Speakers: Jennifer Diaz, President &Dana Watts, Of Counsel, Diaz Trade Law and Jonathan Tycko, Partner, Tycko & Zavareei LLP

Register HERE.

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The False Claims Act (FCA) is a powerful federal anti-fraud law that incentivizes average people to expose fraud. The law attempts to reward whistleblowers and disincentivize committing fraud and can be used to expose customs fraud.

What is the False Claims Act?

The FCA, 31 U.S.C. §§ 3729 – 3733, is a federal statute enacted in 1863 in response to defense contractor fraud during the Civil War.

The FCA provides that any person who knowingly submits, or causes to submit, false claims to the government is liable for three times the government’s damages plus a penalty. Conspiring to commit these acts also is a violation of the FCA.

The FCA allows the U.S. government to investigate perpetrators of fraud directly, but it also provides an avenue for private citizens to become whistleblowers and expose fraud.

The Department of Justice (DOJ) obtained more than $2.68 billion in settlements and judgments involving fraud and false claims in the fiscal year ending Sept. 30, 2023.

The FCA and International Trade

The FCA is commonly used to prosecute financial crime such as misuse of federal grants and healthcare related claims. However, in recent years the FCA has been increasingly used to allege customs duty […]

Customs and Trade News Weekly Snapshot

Here is a recap of the latest customs and international trade law news:      

Customs and Border Protection (CBP)  

By |2024-04-12T15:07:20-04:00April 12, 2024|Snapshot|0 Comments

The Arena of EAPA: Transshipping, Pencils, and Evading Duties

Customs and Border Protection (CBP) investigates allegations of dumping or unfair foreign subsidies, but they also have the authority to investigate potential violations of any imposed Anti-Dumping or Countervailing Duties (AD/CVD) under the Enforce and Protect Act (EAPA) of 2015.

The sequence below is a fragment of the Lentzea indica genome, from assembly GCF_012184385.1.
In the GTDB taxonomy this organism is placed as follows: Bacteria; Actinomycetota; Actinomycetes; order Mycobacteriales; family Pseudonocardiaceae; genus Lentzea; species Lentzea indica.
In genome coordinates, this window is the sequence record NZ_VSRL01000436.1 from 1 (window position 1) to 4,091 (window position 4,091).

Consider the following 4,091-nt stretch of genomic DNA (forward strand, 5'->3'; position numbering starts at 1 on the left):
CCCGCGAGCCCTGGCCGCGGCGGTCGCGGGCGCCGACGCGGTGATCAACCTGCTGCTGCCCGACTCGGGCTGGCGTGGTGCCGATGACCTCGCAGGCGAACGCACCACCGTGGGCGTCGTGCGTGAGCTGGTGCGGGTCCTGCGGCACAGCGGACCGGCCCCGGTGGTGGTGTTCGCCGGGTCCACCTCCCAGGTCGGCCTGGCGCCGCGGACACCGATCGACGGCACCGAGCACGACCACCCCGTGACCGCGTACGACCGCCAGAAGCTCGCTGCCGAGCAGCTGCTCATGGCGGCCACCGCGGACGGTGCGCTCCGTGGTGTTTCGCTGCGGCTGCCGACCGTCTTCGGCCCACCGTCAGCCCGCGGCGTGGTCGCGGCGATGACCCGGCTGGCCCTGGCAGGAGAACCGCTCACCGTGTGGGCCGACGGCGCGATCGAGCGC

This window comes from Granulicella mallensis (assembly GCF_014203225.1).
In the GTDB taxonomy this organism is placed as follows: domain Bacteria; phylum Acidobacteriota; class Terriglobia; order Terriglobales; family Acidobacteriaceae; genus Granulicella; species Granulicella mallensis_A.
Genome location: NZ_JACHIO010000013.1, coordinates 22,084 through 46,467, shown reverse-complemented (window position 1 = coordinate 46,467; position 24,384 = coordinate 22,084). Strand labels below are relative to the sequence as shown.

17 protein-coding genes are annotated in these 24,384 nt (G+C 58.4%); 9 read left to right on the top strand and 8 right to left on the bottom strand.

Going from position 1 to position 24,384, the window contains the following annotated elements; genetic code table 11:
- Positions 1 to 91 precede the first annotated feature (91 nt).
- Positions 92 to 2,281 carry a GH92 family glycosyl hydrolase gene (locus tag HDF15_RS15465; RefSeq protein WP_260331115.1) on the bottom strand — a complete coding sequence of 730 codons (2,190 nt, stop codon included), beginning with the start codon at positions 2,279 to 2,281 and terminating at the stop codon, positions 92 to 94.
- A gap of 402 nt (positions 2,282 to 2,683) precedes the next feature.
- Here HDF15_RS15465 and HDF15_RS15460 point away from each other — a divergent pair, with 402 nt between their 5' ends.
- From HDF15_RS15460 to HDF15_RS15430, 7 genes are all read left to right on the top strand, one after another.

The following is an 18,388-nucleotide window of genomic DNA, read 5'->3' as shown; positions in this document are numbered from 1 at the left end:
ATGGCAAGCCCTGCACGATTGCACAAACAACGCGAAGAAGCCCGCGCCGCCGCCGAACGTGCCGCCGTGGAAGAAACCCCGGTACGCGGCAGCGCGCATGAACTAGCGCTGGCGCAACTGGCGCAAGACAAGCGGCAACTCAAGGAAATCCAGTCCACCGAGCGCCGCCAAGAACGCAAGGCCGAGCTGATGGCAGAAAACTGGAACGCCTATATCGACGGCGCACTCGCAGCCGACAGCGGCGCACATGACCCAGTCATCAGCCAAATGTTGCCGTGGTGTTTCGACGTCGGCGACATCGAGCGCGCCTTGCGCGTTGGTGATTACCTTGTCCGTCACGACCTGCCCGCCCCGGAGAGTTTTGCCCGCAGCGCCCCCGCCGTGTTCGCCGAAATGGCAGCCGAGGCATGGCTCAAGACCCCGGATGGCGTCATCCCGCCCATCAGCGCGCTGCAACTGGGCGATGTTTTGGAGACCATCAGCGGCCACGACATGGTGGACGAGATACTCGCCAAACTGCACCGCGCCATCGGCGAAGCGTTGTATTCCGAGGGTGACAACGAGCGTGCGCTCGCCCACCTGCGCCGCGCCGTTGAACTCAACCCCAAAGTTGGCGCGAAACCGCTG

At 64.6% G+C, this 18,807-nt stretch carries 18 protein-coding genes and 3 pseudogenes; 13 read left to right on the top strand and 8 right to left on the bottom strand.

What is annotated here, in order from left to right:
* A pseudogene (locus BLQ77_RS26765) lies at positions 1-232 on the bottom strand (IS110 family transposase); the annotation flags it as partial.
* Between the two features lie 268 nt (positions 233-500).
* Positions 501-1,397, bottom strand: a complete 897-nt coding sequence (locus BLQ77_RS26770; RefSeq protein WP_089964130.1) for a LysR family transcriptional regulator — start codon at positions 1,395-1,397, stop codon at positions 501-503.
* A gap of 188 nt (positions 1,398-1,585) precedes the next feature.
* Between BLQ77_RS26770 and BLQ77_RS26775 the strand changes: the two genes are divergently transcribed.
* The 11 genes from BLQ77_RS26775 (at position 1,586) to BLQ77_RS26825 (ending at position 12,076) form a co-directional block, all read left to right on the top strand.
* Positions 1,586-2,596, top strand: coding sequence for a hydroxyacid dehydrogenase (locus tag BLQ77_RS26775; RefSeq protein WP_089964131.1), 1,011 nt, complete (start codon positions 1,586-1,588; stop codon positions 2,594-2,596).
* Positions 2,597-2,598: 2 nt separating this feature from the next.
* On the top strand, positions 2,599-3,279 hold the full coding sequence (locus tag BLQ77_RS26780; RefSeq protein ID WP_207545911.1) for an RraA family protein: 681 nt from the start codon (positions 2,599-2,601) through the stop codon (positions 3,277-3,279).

Customs describes EAPA as a “multi-party, transparent, administrative proceeding where parties can both participate in and learn the outcome of the investigation. It also maintains due process for parties to the investigation by providing an option for them to request administrative and judicial reviews of CBP’s determination as to evasion.” Self-assertions of transparency and due process aside, many have found EAPA cases to be highly secretive and not always fair.

Frequently, an EAPA case involves an allegation that Chinese goods are allegedly transshipped through another country (or only subject to minor processing) to avoid paying AD/CVD duties. Since AD/CVD duties are applicable based upon the commodities country of origin, nefarious companies can ship goods from China to for example, Vietnam, India, Mexico, Taiwan, Malaysia, or some other country, and claim that these goods do not originate from China after all. Importers, in good faith, will declare that their imports are not subject to AD/CVD duties because they are not aware of the true origin of the goods. Such importers might not be liable for penalties if their belief was in good faith and based on facts, but such importers would still be subject to massive duties. Thus, contrary to popular option, good/honest importers may also find themselves the recipient of […]